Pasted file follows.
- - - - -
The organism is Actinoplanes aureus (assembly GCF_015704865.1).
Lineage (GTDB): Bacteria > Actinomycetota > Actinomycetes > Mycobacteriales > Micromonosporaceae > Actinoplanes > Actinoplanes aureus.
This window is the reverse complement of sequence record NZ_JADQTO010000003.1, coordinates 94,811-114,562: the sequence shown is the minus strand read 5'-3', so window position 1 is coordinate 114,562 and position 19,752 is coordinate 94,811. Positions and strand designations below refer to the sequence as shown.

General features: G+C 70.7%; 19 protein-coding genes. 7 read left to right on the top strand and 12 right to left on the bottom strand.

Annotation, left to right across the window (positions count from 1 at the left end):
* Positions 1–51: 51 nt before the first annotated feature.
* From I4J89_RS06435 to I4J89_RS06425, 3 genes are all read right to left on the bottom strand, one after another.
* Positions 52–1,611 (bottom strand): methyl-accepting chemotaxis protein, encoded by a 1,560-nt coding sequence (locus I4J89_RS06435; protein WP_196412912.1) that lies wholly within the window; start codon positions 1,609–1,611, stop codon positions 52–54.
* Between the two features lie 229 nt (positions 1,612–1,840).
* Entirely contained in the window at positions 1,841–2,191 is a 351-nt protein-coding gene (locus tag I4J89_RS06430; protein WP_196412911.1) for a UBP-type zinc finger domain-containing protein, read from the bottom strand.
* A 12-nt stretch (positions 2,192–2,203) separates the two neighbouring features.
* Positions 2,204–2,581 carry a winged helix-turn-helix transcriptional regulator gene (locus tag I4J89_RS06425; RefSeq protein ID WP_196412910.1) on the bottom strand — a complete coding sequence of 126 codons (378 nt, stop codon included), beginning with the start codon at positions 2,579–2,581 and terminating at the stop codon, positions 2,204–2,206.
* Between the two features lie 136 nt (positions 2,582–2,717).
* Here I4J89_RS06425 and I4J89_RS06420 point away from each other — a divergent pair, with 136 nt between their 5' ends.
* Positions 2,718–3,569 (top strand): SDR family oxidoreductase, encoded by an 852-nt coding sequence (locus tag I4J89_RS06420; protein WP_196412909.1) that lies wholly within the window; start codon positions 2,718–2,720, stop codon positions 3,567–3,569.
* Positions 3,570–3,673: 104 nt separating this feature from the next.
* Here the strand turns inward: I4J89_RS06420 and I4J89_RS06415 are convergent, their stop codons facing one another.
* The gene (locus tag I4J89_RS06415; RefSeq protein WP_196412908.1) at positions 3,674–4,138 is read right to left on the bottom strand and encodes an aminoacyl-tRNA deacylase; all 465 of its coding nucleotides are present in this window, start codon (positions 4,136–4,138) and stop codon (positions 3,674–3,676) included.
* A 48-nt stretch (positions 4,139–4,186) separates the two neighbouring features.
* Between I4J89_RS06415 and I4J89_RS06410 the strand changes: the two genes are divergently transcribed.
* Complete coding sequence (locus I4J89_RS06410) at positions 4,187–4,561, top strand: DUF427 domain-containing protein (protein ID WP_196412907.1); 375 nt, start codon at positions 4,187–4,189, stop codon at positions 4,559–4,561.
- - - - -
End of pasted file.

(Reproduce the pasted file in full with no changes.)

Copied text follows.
The organism is Actinoplanes aureus (assembly GCF_015704865.1).
Lineage (GTDB): Bacteria > Actinomycetota > Actinomycetes > Mycobacteriales > Micromonosporaceae > Actinoplanes > Actinoplanes aureus.
This window is the reverse complement of sequence record NZ_JADQTO010000003.1, coordinates 94,811-114,562: the sequence shown is the minus strand read 5'-3', so window position 1 is coordinate 114,562 and position 19,752 is coordinate 94,811. Positions and strand designations below refer to the sequence as shown.

General features: G+C 70.7%; 19 protein-coding genes. 7 read left to right on the top strand and 12 right to left on the bottom strand.

Annotation, left to right across the window (positions count from 1 at the left end):
* Positions 1–51: 51 nt before the first annotated feature.
* From I4J89_RS06435 to I4J89_RS06425, 3 genes are all read right to left on the bottom strand, one after another.
* Positions 52–1,611 (bottom strand): methyl-accepting chemotaxis protein, encoded by a 1,560-nt coding sequence (locus I4J89_RS06435; protein WP_196412912.1) that lies wholly within the window; start codon positions 1,609–1,611, stop codon positions 52–54.
* Between the two features lie 229 nt (positions 1,612–1,840).
* Entirely contained in the window at positions 1,841–2,191 is a 351-nt protein-coding gene (locus tag I4J89_RS06430; protein WP_196412911.1) for a UBP-type zinc finger domain-containing protein, read from the bottom strand.
* A 12-nt stretch (positions 2,192–2,203) separates the two neighbouring features.
* Positions 2,204–2,581 carry a winged helix-turn-helix transcriptional regulator gene (locus tag I4J89_RS06425; RefSeq protein ID WP_196412910.1) on the bottom strand — a complete coding sequence of 126 codons (378 nt, stop codon included), beginning with the start codon at positions 2,579–2,581 and terminating at the stop codon, positions 2,204–2,206.
* Between the two features lie 136 nt (positions 2,582–2,717).
* Here I4J89_RS06425 and I4J89_RS06420 point away from each other — a divergent pair, with 136 nt between their 5' ends.
* Positions 2,718–3,569 (top strand): SDR family oxidoreductase, encoded by an 852-nt coding sequence (locus tag I4J89_RS06420; protein WP_196412909.1) that lies wholly within the window; start codon positions 2,718–2,720, stop codon positions 3,567–3,569.
* Positions 3,570–3,673: 104 nt separating this feature from the next.
* Here the strand turns inward: I4J89_RS06420 and I4J89_RS06415 are convergent, their stop codons facing one another.
* The gene (locus tag I4J89_RS06415; RefSeq protein WP_196412908.1) at positions 3,674–4,138 is read right to left on the bottom strand and encodes an aminoacyl-tRNA deacylase; all 465 of its coding nucleotides are present in this window, start codon (positions 4,136–4,138) and stop codon (positions 3,674–3,676) included.
* A 48-nt stretch (positions 4,139–4,186) separates the two neighbouring features.
* Between I4J89_RS06415 and I4J89_RS06410 the strand changes: the two genes are divergently transcribed.
* Complete coding sequence (locus I4J89_RS06410) at positions 4,187–4,561, top strand: DUF427 domain-containing protein (protein ID WP_196412907.1); 375 nt, start codon at positions 4,187–4,189, stop codon at positions 4,559–4,561.